This rider’s leg has swung back and is not stable, jeopardizing her security—if the horse stops, she could fall off. In this position, her leg is also unintentionally telling the horse to speed up. This is possibly happening because her stirrup is too long—the angle behind her knee looks too open. I suggest she shorten it a hole for jumping. Her stirrup iron is correctly angled forward, but her foot is too far home in the iron. She needs to move it forward so that about one-quarter of it is in the iron. This will help her get her heel down and allow for a more supple leg.
Once the stirrup is shortened and her foot is properly in the iron, this rider needs to practice keeping her leg in the correct position with her calf in contact with the horse’s sides at the walk, trot, canter and then over crossrails before she can make it a habit over a course.
Her base of support is excellent. She’s out of the saddle and there is no sign of her jumping ahead or dropping behind. She’s not as athletic as I’d like, giving her a rather dowdy, roached back. Her eyes are up and looking ahead. She’s got an excellent short release: The reins are slack and moved up the neck a couple of inches.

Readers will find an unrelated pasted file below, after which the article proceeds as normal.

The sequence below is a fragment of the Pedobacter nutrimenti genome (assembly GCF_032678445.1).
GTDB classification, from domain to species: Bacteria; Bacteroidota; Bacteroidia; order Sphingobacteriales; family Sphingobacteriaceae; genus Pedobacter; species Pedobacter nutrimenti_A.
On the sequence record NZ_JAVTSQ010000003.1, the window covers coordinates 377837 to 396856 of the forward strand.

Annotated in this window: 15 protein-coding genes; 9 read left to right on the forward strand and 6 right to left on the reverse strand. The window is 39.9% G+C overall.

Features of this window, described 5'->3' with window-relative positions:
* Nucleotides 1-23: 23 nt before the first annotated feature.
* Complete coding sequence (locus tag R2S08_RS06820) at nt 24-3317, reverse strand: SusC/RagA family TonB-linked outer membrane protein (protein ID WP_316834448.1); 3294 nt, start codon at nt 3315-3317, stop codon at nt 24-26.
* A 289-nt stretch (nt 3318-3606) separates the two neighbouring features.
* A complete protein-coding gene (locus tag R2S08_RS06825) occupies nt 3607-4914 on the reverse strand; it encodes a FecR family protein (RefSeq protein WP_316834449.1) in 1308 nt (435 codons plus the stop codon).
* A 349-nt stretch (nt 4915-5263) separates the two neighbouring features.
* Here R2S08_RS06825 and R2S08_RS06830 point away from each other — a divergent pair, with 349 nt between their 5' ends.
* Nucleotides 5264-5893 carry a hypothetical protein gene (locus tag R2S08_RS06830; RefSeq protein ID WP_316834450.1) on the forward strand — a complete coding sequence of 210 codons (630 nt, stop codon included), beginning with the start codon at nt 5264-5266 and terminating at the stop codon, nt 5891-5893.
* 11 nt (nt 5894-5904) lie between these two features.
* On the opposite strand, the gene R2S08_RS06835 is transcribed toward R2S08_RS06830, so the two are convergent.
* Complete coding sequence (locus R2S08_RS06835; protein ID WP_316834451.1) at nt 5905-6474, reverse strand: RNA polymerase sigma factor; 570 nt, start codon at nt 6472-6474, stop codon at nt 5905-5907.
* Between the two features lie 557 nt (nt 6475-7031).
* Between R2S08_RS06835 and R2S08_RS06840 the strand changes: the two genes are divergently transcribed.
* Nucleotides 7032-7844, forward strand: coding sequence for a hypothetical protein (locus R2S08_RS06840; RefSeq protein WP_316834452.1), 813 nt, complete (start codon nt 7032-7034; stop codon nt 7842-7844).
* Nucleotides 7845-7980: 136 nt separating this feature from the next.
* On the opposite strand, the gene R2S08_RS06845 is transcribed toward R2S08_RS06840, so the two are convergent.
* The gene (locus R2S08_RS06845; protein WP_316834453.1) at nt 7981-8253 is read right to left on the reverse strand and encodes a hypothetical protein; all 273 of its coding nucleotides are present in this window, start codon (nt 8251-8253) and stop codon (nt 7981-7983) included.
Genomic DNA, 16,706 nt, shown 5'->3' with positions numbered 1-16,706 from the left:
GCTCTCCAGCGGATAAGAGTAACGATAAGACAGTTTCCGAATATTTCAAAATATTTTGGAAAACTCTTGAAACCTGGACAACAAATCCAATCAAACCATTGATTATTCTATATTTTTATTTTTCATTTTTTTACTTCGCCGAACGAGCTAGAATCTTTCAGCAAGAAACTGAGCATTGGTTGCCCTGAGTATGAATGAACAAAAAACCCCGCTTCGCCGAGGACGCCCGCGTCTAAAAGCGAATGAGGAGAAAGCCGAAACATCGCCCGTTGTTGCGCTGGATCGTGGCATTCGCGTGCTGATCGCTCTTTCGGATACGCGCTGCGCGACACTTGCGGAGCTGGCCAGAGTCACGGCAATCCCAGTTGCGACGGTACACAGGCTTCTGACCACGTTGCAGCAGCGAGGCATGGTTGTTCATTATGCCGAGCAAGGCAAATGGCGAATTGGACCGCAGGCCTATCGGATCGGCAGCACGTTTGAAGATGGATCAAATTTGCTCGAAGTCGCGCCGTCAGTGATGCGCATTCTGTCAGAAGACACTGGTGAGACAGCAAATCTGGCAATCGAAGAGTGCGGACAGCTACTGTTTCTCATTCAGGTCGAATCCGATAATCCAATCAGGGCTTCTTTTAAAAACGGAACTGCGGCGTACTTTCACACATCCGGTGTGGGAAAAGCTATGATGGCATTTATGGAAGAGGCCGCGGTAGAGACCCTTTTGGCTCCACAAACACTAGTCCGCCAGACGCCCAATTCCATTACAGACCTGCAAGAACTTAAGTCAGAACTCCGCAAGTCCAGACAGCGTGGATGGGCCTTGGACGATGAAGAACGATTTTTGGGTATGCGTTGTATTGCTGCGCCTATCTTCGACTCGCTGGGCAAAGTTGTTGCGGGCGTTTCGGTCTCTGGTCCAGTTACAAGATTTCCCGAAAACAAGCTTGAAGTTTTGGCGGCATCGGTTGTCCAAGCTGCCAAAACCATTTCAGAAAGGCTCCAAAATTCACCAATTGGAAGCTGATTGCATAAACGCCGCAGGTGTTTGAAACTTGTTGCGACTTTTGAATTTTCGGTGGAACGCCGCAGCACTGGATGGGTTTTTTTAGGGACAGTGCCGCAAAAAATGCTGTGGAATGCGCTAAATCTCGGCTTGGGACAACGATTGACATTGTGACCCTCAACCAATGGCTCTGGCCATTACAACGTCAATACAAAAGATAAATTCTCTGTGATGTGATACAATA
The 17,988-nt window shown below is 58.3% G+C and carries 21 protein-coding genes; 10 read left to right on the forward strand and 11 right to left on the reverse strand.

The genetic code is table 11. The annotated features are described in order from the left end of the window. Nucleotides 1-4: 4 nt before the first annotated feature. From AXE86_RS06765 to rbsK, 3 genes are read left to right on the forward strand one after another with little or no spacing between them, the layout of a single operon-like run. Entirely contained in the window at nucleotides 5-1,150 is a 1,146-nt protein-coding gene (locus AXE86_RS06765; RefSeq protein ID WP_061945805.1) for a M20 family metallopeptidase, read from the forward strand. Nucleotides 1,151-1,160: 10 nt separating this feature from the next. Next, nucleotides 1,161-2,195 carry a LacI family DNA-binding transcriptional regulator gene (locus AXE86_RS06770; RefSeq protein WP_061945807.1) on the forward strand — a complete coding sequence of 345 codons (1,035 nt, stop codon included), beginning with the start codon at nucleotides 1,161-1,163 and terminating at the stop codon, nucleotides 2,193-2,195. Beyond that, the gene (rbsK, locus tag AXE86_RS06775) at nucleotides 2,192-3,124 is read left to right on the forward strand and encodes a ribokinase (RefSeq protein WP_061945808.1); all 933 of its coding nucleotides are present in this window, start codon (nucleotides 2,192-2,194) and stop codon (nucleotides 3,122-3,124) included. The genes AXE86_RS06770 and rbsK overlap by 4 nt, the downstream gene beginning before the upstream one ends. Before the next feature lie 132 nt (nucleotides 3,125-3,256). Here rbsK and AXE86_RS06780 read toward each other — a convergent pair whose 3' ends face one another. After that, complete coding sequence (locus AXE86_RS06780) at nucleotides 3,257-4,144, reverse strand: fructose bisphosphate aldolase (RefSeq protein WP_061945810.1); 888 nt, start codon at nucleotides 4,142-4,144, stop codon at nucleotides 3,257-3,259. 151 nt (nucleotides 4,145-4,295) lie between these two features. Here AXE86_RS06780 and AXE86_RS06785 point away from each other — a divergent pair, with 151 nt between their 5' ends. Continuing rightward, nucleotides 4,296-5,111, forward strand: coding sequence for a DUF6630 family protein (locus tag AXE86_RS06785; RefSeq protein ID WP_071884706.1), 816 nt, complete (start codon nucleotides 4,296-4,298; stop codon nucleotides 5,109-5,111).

The horse is very cute. He’s a little loose below the knees, but he’s very symmetrical and his forearm is parallel to the ground. He also jumps rather flat. He is wearing a standing martingale, which is acceptable with beginners, though she could move on to a running martingale. The horse is also in a ring bit that is popular now. It puts upward pressure on the mouth and downward pressure on the poll. They aren’t very good to use for slow work because they prevent horses from bending in the poll and prohibit suppleness.
The horse is very clean but they are very casually turned out and I’m not crazy about the green of the shirt and polos and the greenish tinge to the saddle pad.
This article originally appeared in the November 2016 issue of Practical Horseman
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